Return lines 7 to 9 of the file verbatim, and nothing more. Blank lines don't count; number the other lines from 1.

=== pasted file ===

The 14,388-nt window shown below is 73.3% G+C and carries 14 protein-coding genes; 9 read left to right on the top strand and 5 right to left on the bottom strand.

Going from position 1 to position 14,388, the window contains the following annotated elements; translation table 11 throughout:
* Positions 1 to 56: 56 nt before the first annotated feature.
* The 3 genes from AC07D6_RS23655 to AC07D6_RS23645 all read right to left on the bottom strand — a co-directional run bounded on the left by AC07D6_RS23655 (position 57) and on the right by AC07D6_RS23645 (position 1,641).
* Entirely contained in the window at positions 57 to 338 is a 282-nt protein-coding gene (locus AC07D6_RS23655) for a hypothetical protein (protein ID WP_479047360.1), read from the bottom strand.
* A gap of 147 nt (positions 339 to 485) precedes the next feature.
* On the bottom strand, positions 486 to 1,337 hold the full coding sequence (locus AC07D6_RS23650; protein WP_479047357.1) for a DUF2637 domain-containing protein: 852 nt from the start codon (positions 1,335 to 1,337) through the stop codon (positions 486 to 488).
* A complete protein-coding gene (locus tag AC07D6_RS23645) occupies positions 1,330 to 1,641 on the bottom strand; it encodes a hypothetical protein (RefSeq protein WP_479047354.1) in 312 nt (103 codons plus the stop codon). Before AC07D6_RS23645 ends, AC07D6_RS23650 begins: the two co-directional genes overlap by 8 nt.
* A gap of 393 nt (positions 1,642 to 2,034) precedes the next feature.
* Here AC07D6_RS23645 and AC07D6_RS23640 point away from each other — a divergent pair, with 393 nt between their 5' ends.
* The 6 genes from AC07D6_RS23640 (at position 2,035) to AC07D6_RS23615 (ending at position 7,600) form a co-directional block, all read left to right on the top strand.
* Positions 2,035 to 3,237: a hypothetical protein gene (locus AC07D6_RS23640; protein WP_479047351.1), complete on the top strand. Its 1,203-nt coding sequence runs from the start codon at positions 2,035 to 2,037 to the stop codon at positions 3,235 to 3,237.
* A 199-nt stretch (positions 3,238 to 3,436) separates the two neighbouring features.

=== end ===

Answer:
* On the bottom strand, positions 486 to 1,337 hold the full coding sequence (locus AC07D6_RS23650; protein WP_479047357.1) for a DUF2637 domain-containing protein: 852 nt from the start codon (positions 1,335 to 1,337) through the stop codon (positions 486 to 488).
* A complete protein-coding gene (locus tag AC07D6_RS23645) occupies positions 1,330 to 1,641 on the bottom strand; it encodes a hypothetical protein (RefSeq protein WP_479047354.1) in 312 nt (103 codons plus the stop codon). Before AC07D6_RS23645 ends, AC07D6_RS23650 begins: the two co-directional genes overlap by 8 nt.
* A gap of 393 nt (positions 1,642 to 2,034) precedes the next feature.